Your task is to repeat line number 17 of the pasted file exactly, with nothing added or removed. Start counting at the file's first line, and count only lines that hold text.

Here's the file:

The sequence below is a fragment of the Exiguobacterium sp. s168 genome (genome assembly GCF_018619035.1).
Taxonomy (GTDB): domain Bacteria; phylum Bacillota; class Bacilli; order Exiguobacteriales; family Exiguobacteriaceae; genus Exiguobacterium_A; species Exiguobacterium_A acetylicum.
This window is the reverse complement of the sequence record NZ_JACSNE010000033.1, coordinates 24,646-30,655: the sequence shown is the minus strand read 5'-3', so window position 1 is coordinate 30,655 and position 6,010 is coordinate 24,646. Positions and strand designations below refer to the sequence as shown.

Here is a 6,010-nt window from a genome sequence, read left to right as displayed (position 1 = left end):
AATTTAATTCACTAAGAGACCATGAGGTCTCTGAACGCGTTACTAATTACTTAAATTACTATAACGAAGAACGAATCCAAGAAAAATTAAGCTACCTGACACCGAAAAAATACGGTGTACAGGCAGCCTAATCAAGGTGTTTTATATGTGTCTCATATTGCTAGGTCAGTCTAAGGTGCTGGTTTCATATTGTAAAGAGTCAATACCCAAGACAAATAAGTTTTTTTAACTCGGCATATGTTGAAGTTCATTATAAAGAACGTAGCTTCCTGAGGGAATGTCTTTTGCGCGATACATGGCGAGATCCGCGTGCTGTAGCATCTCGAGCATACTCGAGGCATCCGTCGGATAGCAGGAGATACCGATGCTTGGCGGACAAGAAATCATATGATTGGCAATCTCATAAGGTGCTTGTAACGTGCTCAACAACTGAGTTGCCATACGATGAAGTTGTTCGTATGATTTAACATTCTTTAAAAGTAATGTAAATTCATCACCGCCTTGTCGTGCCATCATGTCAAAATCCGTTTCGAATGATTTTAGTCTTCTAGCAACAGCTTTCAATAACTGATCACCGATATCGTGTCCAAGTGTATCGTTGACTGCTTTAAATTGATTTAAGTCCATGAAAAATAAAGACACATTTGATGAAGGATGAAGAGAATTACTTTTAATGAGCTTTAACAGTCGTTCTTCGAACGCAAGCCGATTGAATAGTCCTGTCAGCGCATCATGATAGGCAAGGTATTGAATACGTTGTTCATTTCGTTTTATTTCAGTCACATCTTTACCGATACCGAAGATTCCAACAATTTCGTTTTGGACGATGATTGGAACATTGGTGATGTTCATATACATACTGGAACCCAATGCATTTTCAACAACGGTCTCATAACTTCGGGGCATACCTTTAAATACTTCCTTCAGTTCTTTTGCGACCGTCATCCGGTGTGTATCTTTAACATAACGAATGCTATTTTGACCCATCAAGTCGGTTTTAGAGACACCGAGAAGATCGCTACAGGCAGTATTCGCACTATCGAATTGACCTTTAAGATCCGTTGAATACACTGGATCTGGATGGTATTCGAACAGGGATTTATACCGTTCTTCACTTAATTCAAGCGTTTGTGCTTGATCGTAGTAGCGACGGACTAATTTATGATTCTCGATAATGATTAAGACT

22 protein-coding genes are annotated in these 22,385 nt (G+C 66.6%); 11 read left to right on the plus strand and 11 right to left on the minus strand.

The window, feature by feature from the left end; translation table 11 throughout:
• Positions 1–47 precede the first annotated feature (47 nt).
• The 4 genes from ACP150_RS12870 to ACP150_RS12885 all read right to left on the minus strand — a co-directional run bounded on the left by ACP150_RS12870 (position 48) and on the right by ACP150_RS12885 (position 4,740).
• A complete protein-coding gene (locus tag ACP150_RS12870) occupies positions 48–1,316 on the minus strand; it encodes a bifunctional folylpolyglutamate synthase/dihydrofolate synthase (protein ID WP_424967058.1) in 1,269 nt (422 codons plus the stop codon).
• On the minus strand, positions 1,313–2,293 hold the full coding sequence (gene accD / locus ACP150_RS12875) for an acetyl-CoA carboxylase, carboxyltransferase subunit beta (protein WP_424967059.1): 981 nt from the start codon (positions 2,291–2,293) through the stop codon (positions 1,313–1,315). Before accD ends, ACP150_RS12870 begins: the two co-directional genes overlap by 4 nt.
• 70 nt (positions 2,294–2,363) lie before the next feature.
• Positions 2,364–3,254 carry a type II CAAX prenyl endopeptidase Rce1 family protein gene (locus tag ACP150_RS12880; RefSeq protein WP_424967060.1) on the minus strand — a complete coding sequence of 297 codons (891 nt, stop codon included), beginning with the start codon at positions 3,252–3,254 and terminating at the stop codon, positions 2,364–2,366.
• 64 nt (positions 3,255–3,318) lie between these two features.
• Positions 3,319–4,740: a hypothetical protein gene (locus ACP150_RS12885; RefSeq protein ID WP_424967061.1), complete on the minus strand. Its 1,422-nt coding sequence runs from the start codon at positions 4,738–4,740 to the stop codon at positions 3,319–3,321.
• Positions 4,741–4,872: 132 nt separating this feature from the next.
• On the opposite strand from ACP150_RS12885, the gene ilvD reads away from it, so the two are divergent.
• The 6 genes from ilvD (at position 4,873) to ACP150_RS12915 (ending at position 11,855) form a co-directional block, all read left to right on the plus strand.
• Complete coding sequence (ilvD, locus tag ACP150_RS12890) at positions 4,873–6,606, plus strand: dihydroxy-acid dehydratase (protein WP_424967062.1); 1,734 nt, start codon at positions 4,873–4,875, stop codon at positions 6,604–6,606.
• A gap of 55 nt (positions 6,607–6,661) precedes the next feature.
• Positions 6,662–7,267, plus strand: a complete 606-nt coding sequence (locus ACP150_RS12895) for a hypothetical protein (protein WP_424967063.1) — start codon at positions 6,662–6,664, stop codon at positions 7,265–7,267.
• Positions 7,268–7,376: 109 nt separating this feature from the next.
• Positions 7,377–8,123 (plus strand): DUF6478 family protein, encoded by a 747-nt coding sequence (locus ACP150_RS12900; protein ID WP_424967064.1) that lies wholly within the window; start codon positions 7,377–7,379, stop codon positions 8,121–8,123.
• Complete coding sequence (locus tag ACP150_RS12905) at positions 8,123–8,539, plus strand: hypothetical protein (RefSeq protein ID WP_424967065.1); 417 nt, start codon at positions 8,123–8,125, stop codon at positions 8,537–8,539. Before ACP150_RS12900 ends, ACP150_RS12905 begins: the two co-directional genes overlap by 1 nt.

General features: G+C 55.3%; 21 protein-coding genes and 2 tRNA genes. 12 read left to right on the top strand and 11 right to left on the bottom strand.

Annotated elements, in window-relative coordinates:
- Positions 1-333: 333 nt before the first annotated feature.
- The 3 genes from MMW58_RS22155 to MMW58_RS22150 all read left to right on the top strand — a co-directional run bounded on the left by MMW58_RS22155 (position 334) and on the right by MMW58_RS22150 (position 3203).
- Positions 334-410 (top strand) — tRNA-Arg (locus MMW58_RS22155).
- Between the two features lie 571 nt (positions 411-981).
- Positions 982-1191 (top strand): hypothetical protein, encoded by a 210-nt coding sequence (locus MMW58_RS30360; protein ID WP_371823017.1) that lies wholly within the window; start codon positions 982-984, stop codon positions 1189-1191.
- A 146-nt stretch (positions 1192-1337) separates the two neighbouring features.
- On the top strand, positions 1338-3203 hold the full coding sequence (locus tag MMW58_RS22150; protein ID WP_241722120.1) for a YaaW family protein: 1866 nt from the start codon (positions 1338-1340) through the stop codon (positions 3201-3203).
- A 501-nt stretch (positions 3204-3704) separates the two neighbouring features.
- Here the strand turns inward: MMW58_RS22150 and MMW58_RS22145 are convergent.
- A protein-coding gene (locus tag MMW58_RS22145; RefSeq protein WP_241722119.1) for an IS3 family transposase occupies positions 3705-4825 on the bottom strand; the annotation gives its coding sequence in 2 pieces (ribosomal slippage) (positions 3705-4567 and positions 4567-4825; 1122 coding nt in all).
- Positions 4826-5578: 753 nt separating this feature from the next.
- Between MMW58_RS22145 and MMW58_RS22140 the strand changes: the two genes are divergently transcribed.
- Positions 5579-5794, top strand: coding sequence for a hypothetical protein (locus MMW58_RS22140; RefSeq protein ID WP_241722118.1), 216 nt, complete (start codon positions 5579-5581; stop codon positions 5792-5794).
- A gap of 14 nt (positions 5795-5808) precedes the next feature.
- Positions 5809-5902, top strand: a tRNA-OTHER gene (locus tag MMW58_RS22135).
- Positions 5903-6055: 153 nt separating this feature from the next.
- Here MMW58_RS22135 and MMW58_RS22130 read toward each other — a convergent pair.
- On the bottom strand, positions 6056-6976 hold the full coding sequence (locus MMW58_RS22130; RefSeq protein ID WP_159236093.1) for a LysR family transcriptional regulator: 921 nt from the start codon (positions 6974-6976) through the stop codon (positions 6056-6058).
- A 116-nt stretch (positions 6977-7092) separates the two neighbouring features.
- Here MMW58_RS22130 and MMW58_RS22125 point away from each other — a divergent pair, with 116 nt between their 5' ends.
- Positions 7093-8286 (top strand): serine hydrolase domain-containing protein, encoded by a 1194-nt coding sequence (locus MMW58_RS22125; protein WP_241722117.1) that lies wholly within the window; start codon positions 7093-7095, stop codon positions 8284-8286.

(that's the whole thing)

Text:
• On the opposite strand from ACP150_RS12885, the gene ilvD reads away from it, so the two are divergent.